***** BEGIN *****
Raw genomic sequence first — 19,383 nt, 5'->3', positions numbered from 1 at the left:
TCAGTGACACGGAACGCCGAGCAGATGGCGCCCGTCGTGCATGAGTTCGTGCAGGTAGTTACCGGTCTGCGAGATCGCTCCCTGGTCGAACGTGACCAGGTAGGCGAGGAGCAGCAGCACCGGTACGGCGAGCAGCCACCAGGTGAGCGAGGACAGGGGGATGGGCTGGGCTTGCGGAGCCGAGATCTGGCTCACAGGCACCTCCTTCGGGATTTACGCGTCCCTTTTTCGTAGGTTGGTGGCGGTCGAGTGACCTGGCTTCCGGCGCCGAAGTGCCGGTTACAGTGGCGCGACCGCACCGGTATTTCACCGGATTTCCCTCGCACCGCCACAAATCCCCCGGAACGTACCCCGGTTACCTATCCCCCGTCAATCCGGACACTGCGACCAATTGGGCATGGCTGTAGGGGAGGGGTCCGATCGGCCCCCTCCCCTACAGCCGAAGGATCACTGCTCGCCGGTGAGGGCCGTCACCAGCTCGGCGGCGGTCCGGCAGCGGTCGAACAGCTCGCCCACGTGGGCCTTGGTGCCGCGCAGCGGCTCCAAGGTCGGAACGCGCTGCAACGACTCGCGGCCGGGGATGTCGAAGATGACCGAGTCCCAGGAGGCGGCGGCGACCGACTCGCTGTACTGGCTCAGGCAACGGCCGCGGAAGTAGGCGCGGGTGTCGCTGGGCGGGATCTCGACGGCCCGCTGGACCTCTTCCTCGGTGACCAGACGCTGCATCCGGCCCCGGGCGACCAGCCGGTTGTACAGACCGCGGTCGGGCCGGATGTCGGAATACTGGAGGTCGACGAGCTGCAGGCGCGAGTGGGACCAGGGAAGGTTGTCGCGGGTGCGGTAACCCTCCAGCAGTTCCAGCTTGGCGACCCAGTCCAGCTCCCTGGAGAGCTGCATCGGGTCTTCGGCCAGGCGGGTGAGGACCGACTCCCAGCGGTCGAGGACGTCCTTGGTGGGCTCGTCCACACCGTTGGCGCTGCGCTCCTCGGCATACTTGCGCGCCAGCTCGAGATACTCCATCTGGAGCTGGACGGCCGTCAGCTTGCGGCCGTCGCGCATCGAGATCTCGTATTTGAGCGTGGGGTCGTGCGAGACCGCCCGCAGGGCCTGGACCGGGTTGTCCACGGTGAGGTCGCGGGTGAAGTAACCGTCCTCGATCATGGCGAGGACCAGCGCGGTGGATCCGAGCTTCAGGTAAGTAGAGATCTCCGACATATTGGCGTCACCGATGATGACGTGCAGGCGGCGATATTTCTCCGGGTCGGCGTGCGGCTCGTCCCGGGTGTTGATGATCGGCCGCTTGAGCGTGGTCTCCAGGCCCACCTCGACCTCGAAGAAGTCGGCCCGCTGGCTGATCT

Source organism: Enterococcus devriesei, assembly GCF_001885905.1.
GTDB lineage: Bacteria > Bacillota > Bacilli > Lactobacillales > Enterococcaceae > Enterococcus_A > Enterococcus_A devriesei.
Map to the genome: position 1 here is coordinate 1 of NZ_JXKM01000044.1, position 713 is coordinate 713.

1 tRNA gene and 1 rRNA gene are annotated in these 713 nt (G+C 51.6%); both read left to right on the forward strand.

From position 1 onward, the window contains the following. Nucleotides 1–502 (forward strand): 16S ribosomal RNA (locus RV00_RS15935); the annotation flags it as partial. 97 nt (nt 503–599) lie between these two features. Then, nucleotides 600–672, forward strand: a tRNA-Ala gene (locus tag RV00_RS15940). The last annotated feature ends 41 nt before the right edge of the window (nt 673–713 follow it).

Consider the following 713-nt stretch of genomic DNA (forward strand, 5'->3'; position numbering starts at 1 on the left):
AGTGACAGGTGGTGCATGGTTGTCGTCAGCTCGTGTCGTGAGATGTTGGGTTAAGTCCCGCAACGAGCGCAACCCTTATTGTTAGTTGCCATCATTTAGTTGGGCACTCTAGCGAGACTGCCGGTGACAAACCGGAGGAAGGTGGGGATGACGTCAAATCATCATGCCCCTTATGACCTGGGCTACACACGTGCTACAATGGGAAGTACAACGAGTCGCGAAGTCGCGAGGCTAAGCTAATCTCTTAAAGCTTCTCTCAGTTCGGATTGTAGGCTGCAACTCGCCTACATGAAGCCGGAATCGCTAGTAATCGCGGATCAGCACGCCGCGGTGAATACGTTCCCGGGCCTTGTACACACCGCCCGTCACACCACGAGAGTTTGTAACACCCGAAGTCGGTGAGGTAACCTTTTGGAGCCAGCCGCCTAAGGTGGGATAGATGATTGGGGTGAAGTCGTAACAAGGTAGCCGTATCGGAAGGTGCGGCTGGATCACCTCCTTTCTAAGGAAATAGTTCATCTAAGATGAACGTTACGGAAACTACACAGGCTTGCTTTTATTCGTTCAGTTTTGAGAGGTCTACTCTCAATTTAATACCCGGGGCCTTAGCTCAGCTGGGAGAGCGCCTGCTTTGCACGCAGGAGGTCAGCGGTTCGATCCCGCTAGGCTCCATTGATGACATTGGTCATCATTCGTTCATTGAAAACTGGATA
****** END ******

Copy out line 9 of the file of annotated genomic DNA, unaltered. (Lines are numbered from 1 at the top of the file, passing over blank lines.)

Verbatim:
AGTGACAGGTGGTGCATGGTTGTCGTCAGCTCGTGTCGTGAGATGTTGGGTTAAGTCCCGCAACGAGCGCAACCCTTATTGTTAGTTGCCATCATTTAGTTGGGCACTCTAGCGAGACTGCCGGTGACAAACCGGAGGAAGGTGGGGATGACGTCAAATCATCATGCCCCTTATGACCTGGGCTACACACGTGCTACAATGGGAAGTACAACGAGTCGCGAAGTCGCGAGGCTAAGCTAATCTCTTAAAGCTTCTCTCAGTTCGGATTGTAGGCTGCAACTCGCCTACATGAAGCCGGAATCGCTAGTAATCGCGGATCAGCACGCCGCGGTGAATACGTTCCCGGGCCTTGTACACACCGCCCGTCACACCACGAGAGTTTGTAACACCCGAAGTCGGTGAGGTAACCTTTTGGAGCCAGCCGCCTAAGGTGGGATAGATGATTGGGGTGAAGTCGTAACAAGGTAGCCGTATCGGAAGGTGCGGCTGGATCACCTCCTTTCTAAGGAAATAGTTCATCTAAGATGAACGTTACGGAAACTACACAGGCTTGCTTTTATTCGTTCAGTTTTGAGAGGTCTACTCTCAATTTAATACCCGGGGCCTTAGCTCAGCTGGGAGAGCGCCTGCTTTGCACGCAGGAGGTCAGCGGTTCGATCCCGCTAGGCTCCATTGATGACATTGGTCATCATTCGTTCATTGAAAACTGGATA